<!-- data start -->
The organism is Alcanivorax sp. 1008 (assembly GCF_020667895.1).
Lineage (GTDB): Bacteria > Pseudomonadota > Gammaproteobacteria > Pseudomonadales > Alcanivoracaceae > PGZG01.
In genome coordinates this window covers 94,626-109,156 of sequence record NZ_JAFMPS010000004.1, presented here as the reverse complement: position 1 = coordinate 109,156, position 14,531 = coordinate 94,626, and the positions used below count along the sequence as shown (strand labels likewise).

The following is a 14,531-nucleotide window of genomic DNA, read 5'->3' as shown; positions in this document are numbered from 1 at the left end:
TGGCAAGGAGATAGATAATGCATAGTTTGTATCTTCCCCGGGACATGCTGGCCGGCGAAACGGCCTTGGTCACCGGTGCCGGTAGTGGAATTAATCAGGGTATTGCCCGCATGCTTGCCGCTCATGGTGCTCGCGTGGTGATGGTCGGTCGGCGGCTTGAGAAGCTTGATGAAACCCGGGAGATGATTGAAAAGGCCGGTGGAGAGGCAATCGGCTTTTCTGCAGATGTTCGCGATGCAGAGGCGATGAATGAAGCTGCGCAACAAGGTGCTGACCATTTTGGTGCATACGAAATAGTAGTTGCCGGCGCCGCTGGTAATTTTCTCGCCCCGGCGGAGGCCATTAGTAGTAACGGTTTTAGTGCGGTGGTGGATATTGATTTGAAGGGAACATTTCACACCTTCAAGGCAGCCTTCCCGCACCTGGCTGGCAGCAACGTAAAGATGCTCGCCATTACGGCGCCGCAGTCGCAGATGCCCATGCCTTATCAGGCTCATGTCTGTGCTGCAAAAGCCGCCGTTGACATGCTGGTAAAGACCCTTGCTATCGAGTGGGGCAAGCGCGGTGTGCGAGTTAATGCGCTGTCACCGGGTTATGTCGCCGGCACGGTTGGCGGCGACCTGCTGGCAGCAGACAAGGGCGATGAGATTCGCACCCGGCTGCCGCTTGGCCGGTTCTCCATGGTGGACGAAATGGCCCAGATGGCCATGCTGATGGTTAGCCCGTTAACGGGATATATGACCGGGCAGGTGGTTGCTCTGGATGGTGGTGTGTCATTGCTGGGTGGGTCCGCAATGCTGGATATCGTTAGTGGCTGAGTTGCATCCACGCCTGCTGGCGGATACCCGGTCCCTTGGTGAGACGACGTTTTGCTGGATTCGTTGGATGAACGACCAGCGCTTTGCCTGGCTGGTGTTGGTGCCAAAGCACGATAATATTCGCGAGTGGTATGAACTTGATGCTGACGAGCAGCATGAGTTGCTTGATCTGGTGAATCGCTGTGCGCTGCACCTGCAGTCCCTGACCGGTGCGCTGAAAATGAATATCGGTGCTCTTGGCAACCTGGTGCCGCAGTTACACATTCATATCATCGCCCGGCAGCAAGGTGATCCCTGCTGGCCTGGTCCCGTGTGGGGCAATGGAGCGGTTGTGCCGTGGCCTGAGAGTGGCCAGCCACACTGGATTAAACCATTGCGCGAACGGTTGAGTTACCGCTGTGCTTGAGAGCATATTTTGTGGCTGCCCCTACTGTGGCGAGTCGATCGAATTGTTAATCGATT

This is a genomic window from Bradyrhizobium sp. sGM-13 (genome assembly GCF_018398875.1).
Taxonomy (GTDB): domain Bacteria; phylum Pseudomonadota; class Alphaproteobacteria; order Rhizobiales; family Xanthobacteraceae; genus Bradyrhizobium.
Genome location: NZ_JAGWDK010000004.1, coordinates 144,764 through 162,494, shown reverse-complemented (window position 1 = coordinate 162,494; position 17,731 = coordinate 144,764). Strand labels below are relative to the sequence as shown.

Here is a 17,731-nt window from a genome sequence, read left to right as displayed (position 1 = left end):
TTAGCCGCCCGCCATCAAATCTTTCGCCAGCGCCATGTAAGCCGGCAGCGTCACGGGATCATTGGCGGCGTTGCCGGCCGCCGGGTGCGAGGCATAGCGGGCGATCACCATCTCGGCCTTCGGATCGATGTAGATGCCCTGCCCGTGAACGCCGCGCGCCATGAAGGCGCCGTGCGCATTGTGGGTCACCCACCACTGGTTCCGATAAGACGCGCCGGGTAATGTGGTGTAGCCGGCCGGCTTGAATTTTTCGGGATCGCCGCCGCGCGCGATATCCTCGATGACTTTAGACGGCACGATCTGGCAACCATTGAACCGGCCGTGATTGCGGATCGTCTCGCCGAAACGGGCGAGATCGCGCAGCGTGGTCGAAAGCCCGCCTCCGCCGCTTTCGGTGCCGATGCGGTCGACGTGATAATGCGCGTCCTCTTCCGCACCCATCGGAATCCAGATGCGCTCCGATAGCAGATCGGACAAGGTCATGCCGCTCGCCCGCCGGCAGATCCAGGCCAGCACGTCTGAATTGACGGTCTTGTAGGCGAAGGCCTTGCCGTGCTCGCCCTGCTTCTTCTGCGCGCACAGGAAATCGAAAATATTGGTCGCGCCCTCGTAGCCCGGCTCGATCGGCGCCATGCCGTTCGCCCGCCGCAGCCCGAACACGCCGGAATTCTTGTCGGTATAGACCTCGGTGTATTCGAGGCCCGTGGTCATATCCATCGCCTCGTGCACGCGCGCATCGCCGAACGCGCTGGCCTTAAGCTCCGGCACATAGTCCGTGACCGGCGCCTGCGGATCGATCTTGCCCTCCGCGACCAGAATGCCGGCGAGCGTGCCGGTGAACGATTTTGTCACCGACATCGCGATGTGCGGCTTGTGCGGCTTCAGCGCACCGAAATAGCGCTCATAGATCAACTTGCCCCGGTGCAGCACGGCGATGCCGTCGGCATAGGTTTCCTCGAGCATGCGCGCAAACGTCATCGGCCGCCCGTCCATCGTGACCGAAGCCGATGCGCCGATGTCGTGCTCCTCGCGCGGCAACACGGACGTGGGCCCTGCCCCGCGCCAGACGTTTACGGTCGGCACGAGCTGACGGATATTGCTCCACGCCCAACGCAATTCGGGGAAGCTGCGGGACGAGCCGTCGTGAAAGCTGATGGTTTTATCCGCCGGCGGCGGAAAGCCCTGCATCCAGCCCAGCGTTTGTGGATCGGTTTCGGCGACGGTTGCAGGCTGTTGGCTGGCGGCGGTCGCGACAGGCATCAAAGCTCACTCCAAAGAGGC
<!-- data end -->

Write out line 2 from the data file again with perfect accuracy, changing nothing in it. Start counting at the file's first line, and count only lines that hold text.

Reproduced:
Lineage (GTDB): Bacteria > Pseudomonadota > Gammaproteobacteria > Pseudomonadales > Alcanivoracaceae > PGZG01.